TWENTY YEARS EXPERIENCE OF RENAL TRANSPLANTATION FOR PATIENTS WITH TYPE 2 DIABETES MELLITUS (T2DM). RISK FACTORS THAT INFLUENCE GRAFT AND PATIENT SURVIVAL

DJ GOODMAN1, S ULLAH2,3, SP MCDONALD2,3

1Department of Nephrology St Vincent’s Hospital Melbourne, Fitzroy, Victoria; 2ANZDATA Registry, Adelaide, South Australia, 3 Adelaide Medical School, University of Adelaide, Adelaide, South Australia.

Aims: To examine factors in T2DM recipients at time of transplantation to identify risk factors influencing graft and patient survival (G/PS).

Background: The number of dialysis patients with T2DM has increased over the past 20 years with more patients being considered for and undergoing renal transplantation.

Methods: Data for all adult first transplant recipients 1995-2014 was extracted from ANZDATA. Age, gender, BMI, smoking, history of coronary artery disease (CAD), cerebrovascular disease (CVD), peripheral vascular disease (PVD), indigenous status, dialysis duration, donor source and HLA matching.  A Cox model was used to predict G/PS.

Results: Of 12 229 patients transplanted 12% had T2DM. The proportion of T2DM patients climbed from 1.4% (1995) to 12.4% (2014). Over 74% of all T2DM transplants were performed in the last 10 years. Due to the small numbers of transplants performed before 2005 and changes in immunosuppression we restricted analysis to transplants performed between 2005-2014. T2DM recipients were older, more obese (BMI>30), have more CAD, CVD and PVD. More Indigenous Australians were in T2DM group. T2DM had longer dialysis waiting times, and received higher proportion of deceased donor kidneys. (All comparisons significant P<0.001)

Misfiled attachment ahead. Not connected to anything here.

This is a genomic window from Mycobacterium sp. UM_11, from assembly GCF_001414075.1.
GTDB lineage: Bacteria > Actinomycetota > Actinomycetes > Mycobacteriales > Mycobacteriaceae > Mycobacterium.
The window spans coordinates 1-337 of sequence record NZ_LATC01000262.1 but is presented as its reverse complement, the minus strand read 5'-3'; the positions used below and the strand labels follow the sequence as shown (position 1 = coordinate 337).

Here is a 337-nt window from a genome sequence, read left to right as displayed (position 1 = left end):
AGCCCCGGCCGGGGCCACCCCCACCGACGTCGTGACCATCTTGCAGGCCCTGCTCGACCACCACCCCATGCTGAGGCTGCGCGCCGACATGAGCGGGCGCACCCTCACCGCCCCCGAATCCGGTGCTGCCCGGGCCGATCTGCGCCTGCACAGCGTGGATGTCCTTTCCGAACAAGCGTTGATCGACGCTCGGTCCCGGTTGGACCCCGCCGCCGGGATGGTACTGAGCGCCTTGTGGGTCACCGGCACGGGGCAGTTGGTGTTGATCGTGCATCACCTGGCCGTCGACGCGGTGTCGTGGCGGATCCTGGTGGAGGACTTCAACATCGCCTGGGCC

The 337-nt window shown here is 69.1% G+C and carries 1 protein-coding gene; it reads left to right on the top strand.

When outcomes between 2005-2009 and 2010-2014 were compared T2DM recipients had improvement in G/PS (P=0.04 & P=0.03). Non-T2DM, G/PS, P=0.57 & P=0.91. Of the medical co-morbidities, only PVD was a significant risk factor in T2DM (Hazard ratio: G/PS 1.38 & 1.59) whereas smoking, CAD & PVD were risk factors for non-T2DM G/PS.

Conclusions: More patients with T2DM are receiving kidney transplants and the outcomes continue to improve. The risk factors that influence G/PS vary between T2DM and non-T2DM recipients and should be considered during transplant work up.

About ANZSN

The ASM is hosted by Australian and New Zealand Society of Nephrology.

The aims of the Society are to promote and support the study of the kidney and urinary tract in health and disease, and to ensure the highest professional standards for the practice of nephrology in Australia and New Zealand.

Conference Managers

Please contact the team at Conference Design with any questions regarding the conference.
/wp-content/uploads/2017/08/Conference-Design-400x400.png
© 2015 - 2016 Conference Design Pty Ltd